Can spouse force sale of home?

UPDATED: Oct 1, 2022

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Can spouse force sale of home?

A friend if going through a divorce, no kids. His name is on the loan but they have had separate accounts, separate taxes, always. He initially signed the divorce papers saying he wasn’t fighting for house but now that court date is set, he says that he will fight to get his name removed from loan. She does not have good enough credit to refinance or take out a loan for half the value. She has been one to pay for mortgage and everything to do with repairs. Can he force her to sell it and leave her without a home for her and her kids from previous marriage? I see her stress and it breaks my heart.

Asked on March 16, 2018 under Family Law, West Virginia


SJZ, Member, New York Bar / FreeAdvice Contributing Attorney

Answered 4 years ago | Contributor

If there are non-spouse co-owners, one can bring a legal action (an action "for partition") to force the sale of the home if the two owners cannot agree as to what to do with the property.
However, a spouse has rights which are separate from and in addition to her rights as a property owner. Since there is already a divorce case going on, neither one can unilaterally sell or otherwise transfer the house without the approval of the family court. The court will, in the context of the divorce, decide what to do with the house: it could give the house to him, but give her more of their other property or assets to compensate; give the house to her, but then give him more of the other money or assets; state that she can live in the house for some period of time (e.g. until any minor children are grown), while deciding how much each of the two of them will pay to maintain the house (e.g mortgage, taxes) in the meantime (it could require her to pay some or all of the house's costs, she is living there; or make him pay some or all of the costs as part of any support he is paying her)--after which the home will be sold and the profit shared between them in some court-determined ratio; or order the prompt sale of the house and the distribution of of the proceeds or profits to the two of them; etc. The court has a wide array of options, and will decide what to do with the house as art of the divorce.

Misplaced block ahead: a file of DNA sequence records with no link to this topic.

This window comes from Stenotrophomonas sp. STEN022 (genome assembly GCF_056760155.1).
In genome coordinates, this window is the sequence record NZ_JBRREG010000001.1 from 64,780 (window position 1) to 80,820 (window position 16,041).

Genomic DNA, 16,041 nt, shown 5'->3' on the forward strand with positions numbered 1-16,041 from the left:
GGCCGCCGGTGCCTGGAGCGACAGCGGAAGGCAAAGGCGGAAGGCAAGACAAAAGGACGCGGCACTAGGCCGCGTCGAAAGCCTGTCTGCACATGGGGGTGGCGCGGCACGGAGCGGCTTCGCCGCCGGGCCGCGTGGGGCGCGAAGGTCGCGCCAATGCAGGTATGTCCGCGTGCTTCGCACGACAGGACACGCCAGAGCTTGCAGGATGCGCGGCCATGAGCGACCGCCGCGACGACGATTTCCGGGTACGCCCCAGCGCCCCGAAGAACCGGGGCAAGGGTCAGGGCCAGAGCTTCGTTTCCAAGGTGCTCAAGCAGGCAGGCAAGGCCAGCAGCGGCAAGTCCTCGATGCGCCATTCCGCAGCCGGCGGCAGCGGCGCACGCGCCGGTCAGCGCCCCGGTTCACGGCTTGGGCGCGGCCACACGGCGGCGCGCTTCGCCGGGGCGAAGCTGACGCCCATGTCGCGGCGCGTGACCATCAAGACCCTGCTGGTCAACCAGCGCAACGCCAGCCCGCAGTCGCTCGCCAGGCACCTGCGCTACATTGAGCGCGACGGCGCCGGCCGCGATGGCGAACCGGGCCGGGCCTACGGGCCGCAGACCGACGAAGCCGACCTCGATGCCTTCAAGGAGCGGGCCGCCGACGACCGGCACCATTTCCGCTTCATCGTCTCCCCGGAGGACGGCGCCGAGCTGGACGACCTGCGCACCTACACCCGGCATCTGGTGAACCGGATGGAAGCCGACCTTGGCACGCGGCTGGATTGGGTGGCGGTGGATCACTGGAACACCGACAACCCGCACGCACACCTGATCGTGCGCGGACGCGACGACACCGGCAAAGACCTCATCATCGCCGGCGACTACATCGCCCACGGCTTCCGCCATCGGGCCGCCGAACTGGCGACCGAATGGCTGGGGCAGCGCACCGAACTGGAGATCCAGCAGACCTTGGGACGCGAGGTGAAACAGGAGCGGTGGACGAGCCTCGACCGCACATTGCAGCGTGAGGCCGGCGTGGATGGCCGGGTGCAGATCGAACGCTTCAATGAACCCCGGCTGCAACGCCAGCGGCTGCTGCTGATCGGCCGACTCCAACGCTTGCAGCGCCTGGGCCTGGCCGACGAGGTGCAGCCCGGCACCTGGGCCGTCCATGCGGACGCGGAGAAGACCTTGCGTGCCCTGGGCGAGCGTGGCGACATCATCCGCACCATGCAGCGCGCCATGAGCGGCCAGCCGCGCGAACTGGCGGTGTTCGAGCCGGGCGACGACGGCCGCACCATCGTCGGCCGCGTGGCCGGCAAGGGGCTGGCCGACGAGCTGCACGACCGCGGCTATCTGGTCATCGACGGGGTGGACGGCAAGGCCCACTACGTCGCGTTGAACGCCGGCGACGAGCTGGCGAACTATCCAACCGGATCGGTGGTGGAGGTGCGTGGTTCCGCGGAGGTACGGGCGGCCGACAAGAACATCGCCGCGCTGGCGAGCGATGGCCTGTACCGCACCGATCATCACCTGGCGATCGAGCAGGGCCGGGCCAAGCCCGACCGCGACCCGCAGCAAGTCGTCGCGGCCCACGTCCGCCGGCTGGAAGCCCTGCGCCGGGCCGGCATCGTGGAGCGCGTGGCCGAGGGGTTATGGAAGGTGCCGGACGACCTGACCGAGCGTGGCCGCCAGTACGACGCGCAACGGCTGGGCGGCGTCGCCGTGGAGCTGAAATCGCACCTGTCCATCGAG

IMPORTANT NOTICE: The Answer(s) provided above are for general information only. The attorney providing the answer was not serving as the attorney for the person submitting the question or in any attorney-client relationship with such person. Laws may vary from state to state, and sometimes change. Tiny variations in the facts, or a fact not set forth in a question, often can change a legal outcome or an attorney's conclusion. Although has verified the attorney was admitted to practice law in at least one jurisdiction, he or she may not be authorized to practice law in the jurisdiction referred to in the question, nor is he or she necessarily experienced in the area of the law involved. Unlike the information in the Answer(s) above, upon which you should NOT rely, for personal advice you can rely upon we suggest you retain an attorney to represent you.

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